Lutz: We’re working with the World Bank on reforming their energy strategy, so that in the future, renewables will play a larger role in the Bank’s portfolio. We are also helping to disseminate information on successful policies, for example by convening a renewable energy policy workshop together with the Heinrich Boell Foundation North America. The workshop brought together 20 experts from developing countries that have implemented these policies or are currently considering them.

In the context of the United Nations climate change negotiations, we are advocating for a technology mechanism that will support capacity building and knowledge sharing on regulatory and policy incentives for renewables. We’re also working with negotiators in parallel processes such as the Clean Energy Ministerial and bilateral initiatives. In the coming months, we’ll also be working closely with major emerging economies to develop low-carbon development strategies for their power sector.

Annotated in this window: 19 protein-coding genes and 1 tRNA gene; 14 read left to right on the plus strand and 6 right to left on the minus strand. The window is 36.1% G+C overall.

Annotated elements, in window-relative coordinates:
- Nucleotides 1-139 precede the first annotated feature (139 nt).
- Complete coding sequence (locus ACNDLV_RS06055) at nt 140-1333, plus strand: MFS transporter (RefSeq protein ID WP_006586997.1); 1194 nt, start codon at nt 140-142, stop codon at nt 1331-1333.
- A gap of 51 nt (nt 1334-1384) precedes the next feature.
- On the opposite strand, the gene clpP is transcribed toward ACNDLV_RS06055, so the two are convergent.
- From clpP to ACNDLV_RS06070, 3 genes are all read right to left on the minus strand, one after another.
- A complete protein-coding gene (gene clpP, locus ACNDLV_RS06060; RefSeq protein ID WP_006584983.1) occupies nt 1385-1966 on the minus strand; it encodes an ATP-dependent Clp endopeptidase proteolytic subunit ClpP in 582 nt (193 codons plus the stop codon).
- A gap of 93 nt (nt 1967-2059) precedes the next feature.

Davida: WRI’s Electricity Governance Initiative [EGI] is a joint project of WRI and Prayas Energy Group that works with civil society organizations in developing countries to analyze policy and regulatory decision-making processes. We are increasingly turning our attention to renewable energy. We have convened three forums that have brought regulators and civil society together to share experiences. Prayas has written a seminal paper on attempts to promote clean energy in five Indian states that holds lessons relevant to other countries. And our partners in South Africa and Thailand have used EGI methodology to intervene in national planning processes.